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Review of Prevention for Pediatric and Adolescent Migraine


William Qubty ,

UCSF Pediatric Headache, University of California San Francisco, San Francisco, CANone
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Amy A. Gelfand

UCSF Pediatric Headache, University of California San Francisco, San Francisco, CANone
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Authors from the Barrow Neurological Institute at Phoenix Children’s Hospital present a narrative overview of preventive treatment for pediatric and adolescent migraine.
How to Cite: Qubty, W. and Gelfand, A.A., 2016. Review of Prevention for Pediatric and Adolescent Migraine. Pediatric Neurology Briefs, 30(1), p.5. DOI:
  Published on 11 Mar 2016
 Accepted on 29 Jan 2016            Submitted on 20 Jan 2016

Authors from the Barrow Neurological Institute at Phoenix Children’s Hospital present a narrative overview of preventive treatment for pediatric and adolescent migraine. Tricyclic antidepressants (TCAs) were thought to have the most evidence for pediatric migraine prevention, particularly amitriptyline and to a lesser extent nortriptyline. Serotonin selective reuptake inhibitors (SSRIs) have conflicting evidence for use in pediatric migraine. Selective serotonin and norepinephrine reuptake inhibitors (SSNRIs) including venlafaxine and duloxetine were thought to have more evidence for pediatric use. Antihypertensives including beta blockers, calcium channel blockers and angiotensin receptor blockers were discussed. The one with the most evidence in pediatric migraine was thought to be flunarizine, although it is not easily available in the U.S.. Propranolol, metoprolol, and candesartan may also be effective, however it is noted that the evidence is greater in adult studies. The anticonvulsant medications with the most support for use include topiramate and valproic acid. The antihistamine cyproheptadine was also recommended for preventive use. Finally, the authors review the evidence for botulinum toxin A injections. The authors admit the difficulty in drawing firm conclusions on its use in pediatrics based on the small, limited studies performed. They emphasize the need for effective migraine preventive measures in reducing headache-related disability and improving patients’ quality of life. [1]

COMMENTARY. Pediatric migraine is a common and potentially debilitating disorder. Migraine preventive treatment is commonly prescribed for young people affected by migraine at least 4 days per month or those who have experienced a significant impact on quality of life. This review proposes that preventive treatment can be considered successful when the patient has fewer than 4 migraine attacks per month which also subside with abortive therapy. In practical use, this definition of treatment success may be a bit stringent. A migraineur with 24 days of headache per month may be very satisfied if they are able to reduce this to 8 headache days per month. Alternatively, patients may also be satisfied with treatment if they are able to perform more routine daily activities even without a reduction in headache days. Data on what pediatric migraineurs, and their families, desire from preventive migraine treatment is a current gap in the literature.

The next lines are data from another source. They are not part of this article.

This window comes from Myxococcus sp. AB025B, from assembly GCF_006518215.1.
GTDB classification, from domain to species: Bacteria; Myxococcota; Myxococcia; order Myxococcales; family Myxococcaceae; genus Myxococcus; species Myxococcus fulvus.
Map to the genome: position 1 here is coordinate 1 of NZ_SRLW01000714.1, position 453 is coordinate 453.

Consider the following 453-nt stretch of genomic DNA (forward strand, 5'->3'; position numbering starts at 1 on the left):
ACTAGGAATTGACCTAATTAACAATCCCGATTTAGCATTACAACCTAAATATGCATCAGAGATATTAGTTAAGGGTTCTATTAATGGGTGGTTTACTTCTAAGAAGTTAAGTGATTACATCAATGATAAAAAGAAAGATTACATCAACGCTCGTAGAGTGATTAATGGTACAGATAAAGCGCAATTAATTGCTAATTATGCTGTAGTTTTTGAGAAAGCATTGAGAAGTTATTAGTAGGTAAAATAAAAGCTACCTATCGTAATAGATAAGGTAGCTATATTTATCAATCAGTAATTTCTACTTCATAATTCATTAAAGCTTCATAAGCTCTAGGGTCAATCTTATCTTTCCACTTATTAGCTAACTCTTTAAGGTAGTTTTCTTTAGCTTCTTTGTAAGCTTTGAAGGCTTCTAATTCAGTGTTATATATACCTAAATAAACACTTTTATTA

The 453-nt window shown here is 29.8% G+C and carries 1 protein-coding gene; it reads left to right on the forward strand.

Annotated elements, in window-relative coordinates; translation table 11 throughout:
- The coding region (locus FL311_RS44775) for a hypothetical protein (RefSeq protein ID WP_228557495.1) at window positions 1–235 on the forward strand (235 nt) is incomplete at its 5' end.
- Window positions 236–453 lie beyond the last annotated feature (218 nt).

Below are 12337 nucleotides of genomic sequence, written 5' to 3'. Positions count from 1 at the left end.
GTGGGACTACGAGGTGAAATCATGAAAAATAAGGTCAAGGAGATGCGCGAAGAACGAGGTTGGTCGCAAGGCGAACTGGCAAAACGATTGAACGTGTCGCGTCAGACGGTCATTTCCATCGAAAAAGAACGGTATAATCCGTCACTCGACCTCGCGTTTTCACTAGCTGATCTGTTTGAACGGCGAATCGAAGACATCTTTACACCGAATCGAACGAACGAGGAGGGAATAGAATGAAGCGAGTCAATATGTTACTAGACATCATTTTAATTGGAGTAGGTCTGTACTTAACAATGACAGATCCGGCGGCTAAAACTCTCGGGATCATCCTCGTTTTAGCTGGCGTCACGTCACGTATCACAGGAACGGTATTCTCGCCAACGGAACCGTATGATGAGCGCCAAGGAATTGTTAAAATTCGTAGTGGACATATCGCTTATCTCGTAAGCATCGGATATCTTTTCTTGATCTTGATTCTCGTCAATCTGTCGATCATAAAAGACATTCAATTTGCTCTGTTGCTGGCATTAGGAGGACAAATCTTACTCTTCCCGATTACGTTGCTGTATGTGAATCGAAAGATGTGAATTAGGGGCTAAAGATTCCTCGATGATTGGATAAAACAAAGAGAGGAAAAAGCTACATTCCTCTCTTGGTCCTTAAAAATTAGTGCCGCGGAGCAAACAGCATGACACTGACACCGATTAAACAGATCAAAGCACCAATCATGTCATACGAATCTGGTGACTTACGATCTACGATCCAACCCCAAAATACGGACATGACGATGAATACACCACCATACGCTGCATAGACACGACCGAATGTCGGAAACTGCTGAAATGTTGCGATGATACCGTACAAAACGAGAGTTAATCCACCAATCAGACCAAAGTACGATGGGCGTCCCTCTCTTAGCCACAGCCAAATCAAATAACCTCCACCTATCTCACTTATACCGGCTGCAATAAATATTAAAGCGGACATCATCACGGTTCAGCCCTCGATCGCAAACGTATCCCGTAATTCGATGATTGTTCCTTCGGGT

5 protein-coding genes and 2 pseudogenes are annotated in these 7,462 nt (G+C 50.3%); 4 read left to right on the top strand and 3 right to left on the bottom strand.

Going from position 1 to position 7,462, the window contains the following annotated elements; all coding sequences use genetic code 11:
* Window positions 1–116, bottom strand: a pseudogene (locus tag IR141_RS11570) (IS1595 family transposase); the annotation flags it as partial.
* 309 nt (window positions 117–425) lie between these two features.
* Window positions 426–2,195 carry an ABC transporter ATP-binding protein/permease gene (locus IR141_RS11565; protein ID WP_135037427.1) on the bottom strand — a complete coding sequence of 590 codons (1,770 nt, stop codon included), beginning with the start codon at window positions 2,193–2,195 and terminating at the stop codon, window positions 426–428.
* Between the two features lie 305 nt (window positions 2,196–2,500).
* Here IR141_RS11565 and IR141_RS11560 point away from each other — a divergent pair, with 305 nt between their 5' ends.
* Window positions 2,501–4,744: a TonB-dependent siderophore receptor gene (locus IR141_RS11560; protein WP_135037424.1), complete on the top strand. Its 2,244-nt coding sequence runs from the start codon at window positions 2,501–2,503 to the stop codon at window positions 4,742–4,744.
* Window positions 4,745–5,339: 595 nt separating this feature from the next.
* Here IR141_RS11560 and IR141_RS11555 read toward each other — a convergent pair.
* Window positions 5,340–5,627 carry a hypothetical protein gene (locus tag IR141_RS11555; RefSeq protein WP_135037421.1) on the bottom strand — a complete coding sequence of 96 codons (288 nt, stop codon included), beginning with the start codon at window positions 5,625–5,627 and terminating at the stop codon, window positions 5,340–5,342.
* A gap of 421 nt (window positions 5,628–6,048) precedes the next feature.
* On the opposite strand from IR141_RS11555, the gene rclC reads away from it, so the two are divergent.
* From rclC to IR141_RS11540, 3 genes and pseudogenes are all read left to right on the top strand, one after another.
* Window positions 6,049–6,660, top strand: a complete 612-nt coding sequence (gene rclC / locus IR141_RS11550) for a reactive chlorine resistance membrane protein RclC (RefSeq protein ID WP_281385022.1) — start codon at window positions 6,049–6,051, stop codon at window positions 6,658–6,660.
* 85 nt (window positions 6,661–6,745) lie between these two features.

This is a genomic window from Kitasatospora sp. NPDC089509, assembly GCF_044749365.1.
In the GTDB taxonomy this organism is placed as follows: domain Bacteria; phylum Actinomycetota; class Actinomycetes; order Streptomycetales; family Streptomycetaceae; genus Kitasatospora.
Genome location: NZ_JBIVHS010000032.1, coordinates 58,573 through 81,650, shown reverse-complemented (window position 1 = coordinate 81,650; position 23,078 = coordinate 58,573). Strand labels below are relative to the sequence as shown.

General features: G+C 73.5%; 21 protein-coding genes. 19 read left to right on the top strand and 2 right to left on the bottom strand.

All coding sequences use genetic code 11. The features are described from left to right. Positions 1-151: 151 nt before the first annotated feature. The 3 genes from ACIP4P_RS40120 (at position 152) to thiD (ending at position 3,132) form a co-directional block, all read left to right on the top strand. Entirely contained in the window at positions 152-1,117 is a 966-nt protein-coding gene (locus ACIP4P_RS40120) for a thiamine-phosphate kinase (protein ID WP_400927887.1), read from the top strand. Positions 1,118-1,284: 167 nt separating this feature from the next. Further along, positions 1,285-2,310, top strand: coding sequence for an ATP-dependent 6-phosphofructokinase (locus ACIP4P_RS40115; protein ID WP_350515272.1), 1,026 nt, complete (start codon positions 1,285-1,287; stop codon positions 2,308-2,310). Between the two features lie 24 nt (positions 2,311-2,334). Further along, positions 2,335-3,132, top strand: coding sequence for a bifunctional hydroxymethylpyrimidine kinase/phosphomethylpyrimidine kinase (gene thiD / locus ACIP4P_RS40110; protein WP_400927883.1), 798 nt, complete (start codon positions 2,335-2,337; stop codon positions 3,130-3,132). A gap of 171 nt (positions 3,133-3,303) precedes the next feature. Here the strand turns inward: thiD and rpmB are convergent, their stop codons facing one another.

This review has nicely summarized many of the typical migraine preventives used, common side effects, pertinent studies, and provides a concise list with starting dosage and dose range. To date there is no clinically available medication that was developed for the purpose of migraine prevention. However, there are promising recently completed phase IIb trials involving calcitonin gene related peptide (CGRP) antibodies for migraine prevention in adults [2] and hopefully these agents will ultimately be found to benefit children and adolescents as well.

Nutraceuticals including riboflavin, coenzyme Q10 and magnesium were not reviewed. Although the current evidence is limited, neutraceuticals may be an appropriate option for some patients. There is also increasing evidence in the adult literature for use of memantine, an NMDA antagonist [3]. Memantine is typically very well tolerated in our experience and has no monitoring requirements. Lastly, melatonin has been shown to be useful in adult migraine [4], and there is some evidence for its use in pediatrics [5]. Melatonin is typically well tolerated in children and adolescents and has minimal drug interactions [4].


The authors have declared that no competing interests exist.


  1. Hickman, C, Lewis, KS, Little, R, Rastogi, RG and Yonker, M (2015). Prevention for Pediatric and Adolescent Migraine. Headache Nov 201555(10): 1371–81, DOI: [PubMed]  

  2. Bigal, ME Edvinsson, L Rapoport, AM Lipton, RB Spierings, EL Diener, HC et al. (2015). Safety, tolerability, and efficacy of TEV-48125 for preventive treatment of chronic migraine: a multicentre, randomised, double-blind, placebo-controlled, phase 2b study. Lancet Neurol Nov 201514(11): 1091–100, DOI: [PubMed]  

  3. Noruzzadeh, R Modabbernia, A Aghamollaii, V Ghaffarpour, M Harirchian, MH Salahi, S et al. (2016). Memantine for Prophylactic Treatment of Migraine Without Aura: A Randomized Double-Blind Placebo-Controlled Study. Headache Jan 201656(1): 95–103, DOI: [PubMed]  

  4. Peres, M and Goncalves, A (2013). Double-Blind, Placebo Controlled, Randomized Clinical Trial Comparing Melatonin 3 mg, Amitriptyline 25 mg and Placebo for Migraine Prevention. Neurology 80(2013): S40.005. 

  5. Fallah, R, Shoroki, FF and Ferdosian, F (2015). Safety and efficacy of melatonin in pediatric migraine prophylaxis. Curr Drug Saf 10(2): 132–5, DOI: [PubMed]  

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